Every community should have a public accommodations billBottom Highlights, Trans Progressive Thursday, January 21st, 2016
Commentary: Trans Progressive
Jonathan Alexandre, the legal counsel to the Massachusetts Family Institute recently summed up the socially conservative Christian position on equal rights for transgender people in a single phrase. “It’s about bathrooms,” he wrote in an op-ed for the Boston Globe.
Massachusetts is a state that this year is considering a statewide bill that would extend public accommodation protections to transgender people. Equality legislation that affords public accommodations protections is about a person being able to go to a private business that serves the public, or a government-owned or operated facility that serves the public, and not be turned away.
Although this protection does include public bathrooms, the protection also includes being able to buy a hamburger and a cup of coffee at a diner and not hear the words “we don’t serve your kind here” as a number of my transgender friends have actually heard.
In his June 3, 1964 speech at Arizona State University, Martin Luther King Jr. identified public accommodation protections as necessary, stating, “Every state and every community should have a public accommodations bill.”
In that same year, former President Franklin D. Roosevelt testified at the Senate Commerce Committee hearings for the federal Public Accommodations Bill, and in a back-and-forth with Sen. Strom Thurmond stated, “I believe that if a man goes into a business which holds itself out as rendering service to the general public, he has an obligation to serve the general public regardless of whether the individual be a Jew, a Catholic, a Puerto Rican, a Negro, a white, Protestant or anything else. I think that as long as he is a citizen and comes under the constitutional rights of our country, then in my opinion – this is obviously a difference between us – I believe property rights are secondary to human rights.”
In Massachusetts, the “bathroom bill” arguments are over a bill affording transgender people public accommodation protections. In seven other states, the “bathroom bill” arguments are for bills denying transgender people access to public bathrooms in publicly and privately owned places in alignment with their gender identities.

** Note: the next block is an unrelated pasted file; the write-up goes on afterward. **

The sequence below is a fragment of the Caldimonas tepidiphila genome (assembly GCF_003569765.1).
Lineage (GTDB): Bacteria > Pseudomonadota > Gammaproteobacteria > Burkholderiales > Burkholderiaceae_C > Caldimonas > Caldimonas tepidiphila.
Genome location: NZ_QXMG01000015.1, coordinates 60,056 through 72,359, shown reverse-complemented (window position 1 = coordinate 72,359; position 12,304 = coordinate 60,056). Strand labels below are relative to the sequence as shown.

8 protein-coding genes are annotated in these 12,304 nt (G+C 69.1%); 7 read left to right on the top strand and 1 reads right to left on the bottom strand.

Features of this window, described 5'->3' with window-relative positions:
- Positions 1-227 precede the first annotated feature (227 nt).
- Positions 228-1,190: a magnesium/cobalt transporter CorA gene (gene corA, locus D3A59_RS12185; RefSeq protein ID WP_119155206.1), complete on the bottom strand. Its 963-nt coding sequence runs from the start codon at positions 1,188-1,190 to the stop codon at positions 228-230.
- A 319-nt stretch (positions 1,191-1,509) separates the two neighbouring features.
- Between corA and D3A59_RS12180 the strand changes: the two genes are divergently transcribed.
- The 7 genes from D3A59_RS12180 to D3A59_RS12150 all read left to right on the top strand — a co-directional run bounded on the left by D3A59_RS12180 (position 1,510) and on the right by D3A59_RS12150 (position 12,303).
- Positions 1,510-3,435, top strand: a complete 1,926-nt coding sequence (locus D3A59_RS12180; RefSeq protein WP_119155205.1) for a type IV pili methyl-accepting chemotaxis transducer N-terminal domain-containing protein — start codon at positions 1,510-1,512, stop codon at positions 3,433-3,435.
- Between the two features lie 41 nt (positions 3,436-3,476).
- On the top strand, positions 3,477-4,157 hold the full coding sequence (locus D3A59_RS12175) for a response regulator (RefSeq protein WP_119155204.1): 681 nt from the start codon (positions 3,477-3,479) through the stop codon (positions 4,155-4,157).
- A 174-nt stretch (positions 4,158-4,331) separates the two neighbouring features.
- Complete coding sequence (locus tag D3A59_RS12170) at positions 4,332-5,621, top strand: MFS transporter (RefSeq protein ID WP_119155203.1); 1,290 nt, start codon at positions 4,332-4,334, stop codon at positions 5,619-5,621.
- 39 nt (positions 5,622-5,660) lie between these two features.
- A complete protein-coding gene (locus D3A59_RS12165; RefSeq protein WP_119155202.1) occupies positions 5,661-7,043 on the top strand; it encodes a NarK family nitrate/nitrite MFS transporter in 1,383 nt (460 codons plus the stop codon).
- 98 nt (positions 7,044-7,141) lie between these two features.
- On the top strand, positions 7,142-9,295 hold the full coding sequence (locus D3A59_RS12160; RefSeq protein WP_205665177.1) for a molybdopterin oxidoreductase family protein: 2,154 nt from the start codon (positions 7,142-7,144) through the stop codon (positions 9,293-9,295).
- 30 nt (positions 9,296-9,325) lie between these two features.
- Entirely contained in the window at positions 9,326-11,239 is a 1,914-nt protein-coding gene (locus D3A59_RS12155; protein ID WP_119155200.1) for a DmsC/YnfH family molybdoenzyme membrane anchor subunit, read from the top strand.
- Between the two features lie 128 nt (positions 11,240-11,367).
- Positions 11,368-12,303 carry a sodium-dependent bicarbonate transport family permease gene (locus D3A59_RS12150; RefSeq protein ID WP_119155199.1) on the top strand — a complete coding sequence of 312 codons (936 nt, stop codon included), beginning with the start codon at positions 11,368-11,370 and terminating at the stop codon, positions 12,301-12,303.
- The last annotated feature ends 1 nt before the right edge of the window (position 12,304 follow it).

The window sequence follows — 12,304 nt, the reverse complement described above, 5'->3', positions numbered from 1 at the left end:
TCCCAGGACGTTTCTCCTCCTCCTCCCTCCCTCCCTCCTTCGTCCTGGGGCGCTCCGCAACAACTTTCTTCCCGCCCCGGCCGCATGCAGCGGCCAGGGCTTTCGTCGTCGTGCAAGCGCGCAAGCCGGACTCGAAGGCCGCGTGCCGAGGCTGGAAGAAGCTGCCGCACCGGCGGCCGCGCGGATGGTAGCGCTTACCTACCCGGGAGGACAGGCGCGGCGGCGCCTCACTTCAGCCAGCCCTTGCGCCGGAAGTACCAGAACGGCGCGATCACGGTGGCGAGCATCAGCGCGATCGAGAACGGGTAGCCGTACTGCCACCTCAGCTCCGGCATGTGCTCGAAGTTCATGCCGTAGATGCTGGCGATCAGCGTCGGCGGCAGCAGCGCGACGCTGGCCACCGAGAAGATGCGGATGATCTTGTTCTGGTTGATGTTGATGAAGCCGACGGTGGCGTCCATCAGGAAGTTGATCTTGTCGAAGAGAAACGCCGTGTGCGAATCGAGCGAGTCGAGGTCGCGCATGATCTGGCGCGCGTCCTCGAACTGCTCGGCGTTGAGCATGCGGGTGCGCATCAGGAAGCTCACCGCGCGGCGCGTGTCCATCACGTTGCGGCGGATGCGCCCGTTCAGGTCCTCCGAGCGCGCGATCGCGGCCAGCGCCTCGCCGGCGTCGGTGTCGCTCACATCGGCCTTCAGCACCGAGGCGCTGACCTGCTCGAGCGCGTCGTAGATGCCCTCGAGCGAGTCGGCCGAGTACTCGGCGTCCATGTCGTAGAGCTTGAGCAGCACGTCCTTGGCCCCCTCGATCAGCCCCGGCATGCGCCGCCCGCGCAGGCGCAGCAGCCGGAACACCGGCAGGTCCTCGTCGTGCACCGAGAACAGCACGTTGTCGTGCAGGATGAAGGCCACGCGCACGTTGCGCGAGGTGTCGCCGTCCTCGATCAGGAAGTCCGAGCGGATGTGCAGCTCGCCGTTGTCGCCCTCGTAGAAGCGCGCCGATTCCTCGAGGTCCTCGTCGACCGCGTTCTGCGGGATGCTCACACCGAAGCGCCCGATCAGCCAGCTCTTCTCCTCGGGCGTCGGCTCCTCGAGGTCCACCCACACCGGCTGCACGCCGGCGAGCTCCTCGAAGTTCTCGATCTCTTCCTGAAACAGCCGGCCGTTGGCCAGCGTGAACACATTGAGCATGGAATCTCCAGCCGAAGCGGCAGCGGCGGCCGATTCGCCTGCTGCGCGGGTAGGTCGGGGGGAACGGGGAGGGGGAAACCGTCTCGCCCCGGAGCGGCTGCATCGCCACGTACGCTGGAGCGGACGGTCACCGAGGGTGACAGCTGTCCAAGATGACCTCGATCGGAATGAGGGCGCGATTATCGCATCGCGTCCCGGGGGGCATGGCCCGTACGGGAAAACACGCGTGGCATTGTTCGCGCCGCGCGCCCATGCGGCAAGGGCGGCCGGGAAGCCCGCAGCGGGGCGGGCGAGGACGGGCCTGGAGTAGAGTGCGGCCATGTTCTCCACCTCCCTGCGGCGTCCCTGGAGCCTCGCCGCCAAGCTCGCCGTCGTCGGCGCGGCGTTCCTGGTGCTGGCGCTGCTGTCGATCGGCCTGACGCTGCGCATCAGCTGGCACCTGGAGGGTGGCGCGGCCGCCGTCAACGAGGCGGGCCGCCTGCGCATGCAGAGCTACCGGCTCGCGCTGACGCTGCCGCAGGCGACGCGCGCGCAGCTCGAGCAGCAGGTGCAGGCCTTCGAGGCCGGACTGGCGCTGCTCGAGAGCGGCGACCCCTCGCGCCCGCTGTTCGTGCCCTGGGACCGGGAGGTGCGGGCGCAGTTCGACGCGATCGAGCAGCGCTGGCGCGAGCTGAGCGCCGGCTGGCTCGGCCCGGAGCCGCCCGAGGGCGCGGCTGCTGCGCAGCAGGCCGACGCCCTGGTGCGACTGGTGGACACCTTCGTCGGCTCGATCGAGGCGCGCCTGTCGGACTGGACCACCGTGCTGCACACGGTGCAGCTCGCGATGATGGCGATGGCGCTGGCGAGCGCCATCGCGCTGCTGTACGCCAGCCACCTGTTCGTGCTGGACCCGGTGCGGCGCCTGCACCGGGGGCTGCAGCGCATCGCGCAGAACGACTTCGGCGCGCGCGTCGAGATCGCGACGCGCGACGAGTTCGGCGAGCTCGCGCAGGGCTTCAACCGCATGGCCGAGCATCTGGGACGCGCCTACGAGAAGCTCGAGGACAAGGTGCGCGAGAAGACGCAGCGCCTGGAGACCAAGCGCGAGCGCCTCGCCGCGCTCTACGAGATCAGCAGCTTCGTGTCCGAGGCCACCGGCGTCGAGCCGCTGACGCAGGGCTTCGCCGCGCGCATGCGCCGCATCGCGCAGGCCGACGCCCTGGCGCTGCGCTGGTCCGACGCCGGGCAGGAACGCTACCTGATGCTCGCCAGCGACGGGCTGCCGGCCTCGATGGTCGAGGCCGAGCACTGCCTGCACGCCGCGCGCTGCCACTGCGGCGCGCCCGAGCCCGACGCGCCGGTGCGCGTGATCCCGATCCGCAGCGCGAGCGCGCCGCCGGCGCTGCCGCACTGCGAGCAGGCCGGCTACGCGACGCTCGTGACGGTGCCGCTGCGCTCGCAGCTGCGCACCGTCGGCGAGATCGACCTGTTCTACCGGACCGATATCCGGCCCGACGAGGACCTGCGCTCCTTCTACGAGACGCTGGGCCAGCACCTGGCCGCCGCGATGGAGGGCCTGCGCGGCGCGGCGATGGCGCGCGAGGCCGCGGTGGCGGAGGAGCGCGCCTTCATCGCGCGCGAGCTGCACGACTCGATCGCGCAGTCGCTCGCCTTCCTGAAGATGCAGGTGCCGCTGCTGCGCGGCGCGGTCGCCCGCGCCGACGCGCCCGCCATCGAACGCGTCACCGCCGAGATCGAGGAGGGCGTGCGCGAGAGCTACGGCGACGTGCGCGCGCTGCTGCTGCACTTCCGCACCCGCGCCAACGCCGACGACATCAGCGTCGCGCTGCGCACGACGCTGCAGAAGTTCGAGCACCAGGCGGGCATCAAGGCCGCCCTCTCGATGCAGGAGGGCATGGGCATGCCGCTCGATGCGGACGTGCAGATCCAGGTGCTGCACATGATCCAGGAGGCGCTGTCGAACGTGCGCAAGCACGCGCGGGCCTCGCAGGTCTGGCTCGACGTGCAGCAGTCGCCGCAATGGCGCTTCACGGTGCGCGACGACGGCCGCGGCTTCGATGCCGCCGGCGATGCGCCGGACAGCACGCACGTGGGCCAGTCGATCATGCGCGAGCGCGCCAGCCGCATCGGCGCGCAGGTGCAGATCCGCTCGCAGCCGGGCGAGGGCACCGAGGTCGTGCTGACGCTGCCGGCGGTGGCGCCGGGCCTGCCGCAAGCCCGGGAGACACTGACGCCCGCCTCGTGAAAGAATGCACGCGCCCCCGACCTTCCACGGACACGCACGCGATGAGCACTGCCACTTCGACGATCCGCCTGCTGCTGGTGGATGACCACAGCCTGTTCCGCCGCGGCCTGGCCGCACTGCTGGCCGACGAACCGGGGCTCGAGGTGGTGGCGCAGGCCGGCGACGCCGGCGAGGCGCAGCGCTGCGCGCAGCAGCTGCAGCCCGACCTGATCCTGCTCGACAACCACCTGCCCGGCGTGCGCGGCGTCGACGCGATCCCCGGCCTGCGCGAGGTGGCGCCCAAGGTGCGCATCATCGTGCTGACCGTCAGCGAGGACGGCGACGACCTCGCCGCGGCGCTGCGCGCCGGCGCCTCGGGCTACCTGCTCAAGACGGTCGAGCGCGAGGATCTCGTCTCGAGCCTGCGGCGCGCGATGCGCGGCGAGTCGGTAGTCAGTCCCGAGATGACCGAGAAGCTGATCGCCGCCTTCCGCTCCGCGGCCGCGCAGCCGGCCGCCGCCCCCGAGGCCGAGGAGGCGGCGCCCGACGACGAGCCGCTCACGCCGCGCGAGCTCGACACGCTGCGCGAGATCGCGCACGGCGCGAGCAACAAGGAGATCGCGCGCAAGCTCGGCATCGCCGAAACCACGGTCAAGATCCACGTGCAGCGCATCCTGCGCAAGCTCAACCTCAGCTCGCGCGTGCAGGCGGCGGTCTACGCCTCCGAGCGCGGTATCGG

The tactic used in these seven states was the one used by the socially conservative Christian community in Houston in 2015 against the Houston Equal Rights Ordinance (HERO). In an ad to defeat the referendum on HERO, a television commercial falsely tied transgender people to bathroom predation by child rapists. The ad didn’t state that transgender women would be the rapists, but instead indicated that granting public accommodation protections to transgender women would legally sanction rapists entering women’s public bathrooms by men claiming to be transgender.
This is a lie. There’s a direct parallel: a similar ad was produced for a similar ordinance and (failed) referendum in Gainesville, Fla. in 2008, and per an email exchange with Media Matters, the Gainesville Police Department spokesman reported that in the seven-plus years since the Gainesville ordinance became law the department could not recall any incidents related to the city’s LGBT protections.
The kind of lying we see and hear is ungodly. A trans person isn’t an object: he, she, or they must be dealt with as a person sacred unto themselves, not as an animated tool to create a false narrative. To do otherwise is to depersonalize the person, and to desecrate who that person is as a fully human being. In a spiritual sense, as long as any transgender person is treated as a means to an end because they are a member of an oppressed group, the image of God within that transgender person is abused, and consequentially their humanity is lost to the sight of those who inflict that abuse.
“It’s about bathrooms” is what the inhumane oppressors of transgender people are saying to obscure transgender people’s humanity. This, at a time when we just know “every community should have a public accommodations bill.”
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